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The Members Enclosure by Douglas West.


The Members Enclosure by Douglas West.

Horse racing art print showing a race course enclosure where the race horse owners watch as their horses return from the days race.
Item Code : FAR0532The Members Enclosure by Douglas West. - This EditionAdd any two items on this offer to your basket, and the lower priced item will be half price in the checkout! Buy 1 Get 1 Half Price!
TYPEEDITION DETAILSSIZESIGNATURESOFFERSYOUR PRICEPURCHASING
PRINTOpen edition prints.

Last 4 prints available of this edition - sold out at the publisher.
Image size 22 inches x 15 inches (56cm x 38cm)none£37.00

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Artist Details : Douglas West
Click here for a full list of all artwork by Douglas West

Douglas West

Douglas West was born in 1931 and attended the Sidcup School of Art. Much of his work is influenced by the strong 1930s pre world war two themes including the style of the advertising artwork, and much of his work reflects the atmosphere of this era. Douglas West worked in a west end advertising agency, but soon had to do national service in the armed forces after which he became a freelance artist working mostly contributing illustrations for boys papers. Douglas West is a member of the Sherlock Holmes Society of London - there is a West original watercolour in the famous Sherlock Holmes Whitbread public house. He is also very interested in model railways and is a great supporter of airship travel.

More about Douglas West

This Week's Half Price Art

The painting depicts the climax of the Zulu attacks at the defence of Rorkes Drift.  The Zulus were unable to effectively penetrate the mealie bag defenses at Rorkes Drift, even though they succeeded in burning down the hospital, and peppering the storehouse with bullet holes.  The confined space available to the British garrison caused a certain degree of physical compression, but this in fact worked against the Zulus, as it drove the defenders closer together with the result being that the volley fire from the defenders was concentrated and subsequently very effective at close range, as opposed to the spread out skirmish line type formation used at Isandlwhana.  The Zulu attacks also became uncoordinated, being driven forward by charismatic individuals, but lacking the support of the necessary numbers needed to overwhelm the desperate defenders, who now appreciated that  they were literally fighting for their lives.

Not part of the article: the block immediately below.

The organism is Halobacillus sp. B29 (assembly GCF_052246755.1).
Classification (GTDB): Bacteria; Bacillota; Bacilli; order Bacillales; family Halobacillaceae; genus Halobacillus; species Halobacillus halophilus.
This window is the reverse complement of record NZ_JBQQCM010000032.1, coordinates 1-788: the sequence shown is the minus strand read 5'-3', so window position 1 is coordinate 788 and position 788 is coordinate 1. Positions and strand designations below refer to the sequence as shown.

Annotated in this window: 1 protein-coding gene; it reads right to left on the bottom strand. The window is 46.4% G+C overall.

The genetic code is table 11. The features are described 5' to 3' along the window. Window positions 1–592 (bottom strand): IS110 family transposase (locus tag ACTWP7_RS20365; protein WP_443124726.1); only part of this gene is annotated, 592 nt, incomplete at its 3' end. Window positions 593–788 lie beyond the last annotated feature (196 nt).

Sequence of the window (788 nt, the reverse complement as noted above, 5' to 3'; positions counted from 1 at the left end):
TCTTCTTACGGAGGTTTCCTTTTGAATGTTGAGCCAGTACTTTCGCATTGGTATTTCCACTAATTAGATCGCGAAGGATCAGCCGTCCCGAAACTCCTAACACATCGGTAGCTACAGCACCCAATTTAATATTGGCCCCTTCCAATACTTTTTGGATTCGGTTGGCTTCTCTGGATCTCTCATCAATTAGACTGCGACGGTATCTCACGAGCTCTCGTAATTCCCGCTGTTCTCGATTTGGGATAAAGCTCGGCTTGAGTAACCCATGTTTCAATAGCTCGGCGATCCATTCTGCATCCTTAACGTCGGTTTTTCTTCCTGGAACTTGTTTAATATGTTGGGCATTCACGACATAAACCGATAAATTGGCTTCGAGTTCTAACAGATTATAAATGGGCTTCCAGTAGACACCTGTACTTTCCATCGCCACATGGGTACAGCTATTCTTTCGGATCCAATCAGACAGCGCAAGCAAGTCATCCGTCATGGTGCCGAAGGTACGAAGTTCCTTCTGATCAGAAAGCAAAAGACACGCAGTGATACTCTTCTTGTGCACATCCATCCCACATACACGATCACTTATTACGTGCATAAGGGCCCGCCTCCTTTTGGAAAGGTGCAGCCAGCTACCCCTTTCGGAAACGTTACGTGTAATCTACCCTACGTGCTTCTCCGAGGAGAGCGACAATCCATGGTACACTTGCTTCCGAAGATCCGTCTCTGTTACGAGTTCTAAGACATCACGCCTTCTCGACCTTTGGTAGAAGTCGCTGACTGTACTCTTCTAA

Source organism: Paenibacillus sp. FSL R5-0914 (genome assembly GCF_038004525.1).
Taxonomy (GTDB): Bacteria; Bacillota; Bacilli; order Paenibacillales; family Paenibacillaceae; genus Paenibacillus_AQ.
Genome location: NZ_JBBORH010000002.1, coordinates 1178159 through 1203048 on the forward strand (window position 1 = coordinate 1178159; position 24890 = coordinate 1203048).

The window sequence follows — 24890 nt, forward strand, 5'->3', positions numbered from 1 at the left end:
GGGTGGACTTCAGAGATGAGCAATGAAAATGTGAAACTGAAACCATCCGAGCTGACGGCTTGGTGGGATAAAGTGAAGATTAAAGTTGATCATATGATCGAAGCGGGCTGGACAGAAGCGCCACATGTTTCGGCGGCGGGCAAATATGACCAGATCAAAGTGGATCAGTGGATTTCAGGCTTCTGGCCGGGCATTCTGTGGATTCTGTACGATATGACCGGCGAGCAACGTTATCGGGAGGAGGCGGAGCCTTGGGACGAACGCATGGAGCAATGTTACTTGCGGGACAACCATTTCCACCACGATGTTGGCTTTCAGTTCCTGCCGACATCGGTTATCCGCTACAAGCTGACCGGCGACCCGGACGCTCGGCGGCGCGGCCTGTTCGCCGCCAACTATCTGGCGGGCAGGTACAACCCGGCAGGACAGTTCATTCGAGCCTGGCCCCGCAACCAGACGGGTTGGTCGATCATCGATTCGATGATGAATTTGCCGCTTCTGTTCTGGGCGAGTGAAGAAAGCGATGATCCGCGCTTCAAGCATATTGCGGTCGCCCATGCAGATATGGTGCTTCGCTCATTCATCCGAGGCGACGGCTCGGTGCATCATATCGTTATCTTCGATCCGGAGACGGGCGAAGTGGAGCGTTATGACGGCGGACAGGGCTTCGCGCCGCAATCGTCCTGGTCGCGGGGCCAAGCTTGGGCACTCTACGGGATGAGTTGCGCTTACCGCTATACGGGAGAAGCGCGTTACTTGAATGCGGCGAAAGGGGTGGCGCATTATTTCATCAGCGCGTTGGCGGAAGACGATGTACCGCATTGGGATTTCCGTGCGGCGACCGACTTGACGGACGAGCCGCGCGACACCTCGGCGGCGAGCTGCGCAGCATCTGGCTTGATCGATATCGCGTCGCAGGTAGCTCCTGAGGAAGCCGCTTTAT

Rorkes Drift by Jason Askew. (P)
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The Iron Brigade, 2nd Wisconsin Volunteer Infantry Regiment, Brawners Farm August 1862 by Chris Collingwood (Y)
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 Private Robert Jones. Decorated for conspicuous bravery and devotion to the wounded at Rorkes drift. Private Robert and William Jones, posted in a room of the Hospital facing the hill, kept up a steady fire against enormous odds, and while one worked to cut a hole through the partition into the next room, the other shot Zulu after Zulu through the loophooled walls, using his own and his comrades rifle alternatively when the barrels became to hot to hold owing to the incessant firing. By their united heroic efforts six out of the seven patients were saved by being carried through the broken partition. the seventh, sergeant Maxwell being delirious, refused to be helped, and on Robert Jones returning to take him by force he found him being stabbed by the Zulus in his bed, Robert Jones died in 1898 in Peterchurch Herefordshire .  Both men were awarded the Victoria Cross.

Last Man Out by Mark Churms. (P)
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DHM259P. News from the Front by Mark Churms. (P)

News from the Front by Mark Churms. (P)
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The battle was fought during the 1st Sikh War (1845-1846) between a force of 10,000 British and Indian troops under the command of General Sir Harry Smith and a 15,000 strong Sikh army led by Ranjur Singh.  The Sikh forces occupied an entrenched position between the villages of Aliwal and Bhundri, close to the River Sutlej.  Smith drove the Sikhs out of Aliwal with his infantry and then rolled up their line with cavalry and artillery support.  The 16th Lancers charged several times during the action, breaking a number of Sikh infantry squares and overrunning a battery of Sikh artillery.
The Charge of the 16th Lancers, at the Battle of Aliwal, by Orlando Norie.
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 Lt Gonville Bromhead stands over Private Hitch, B Co. 2/24th. Rorkes Drift, front barricade

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 Replacements from 1st Battalion Irish Guards and Sherman tanks of the 46th Royal Tank Regiment move through the debris of Anzio town towards their jump-off positions for the Battle of Campoleone Station.

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The 1st Buckinghamshire Battalion at Pozieres, 23rd July 1916 by William Barnes Wollen. (Y)
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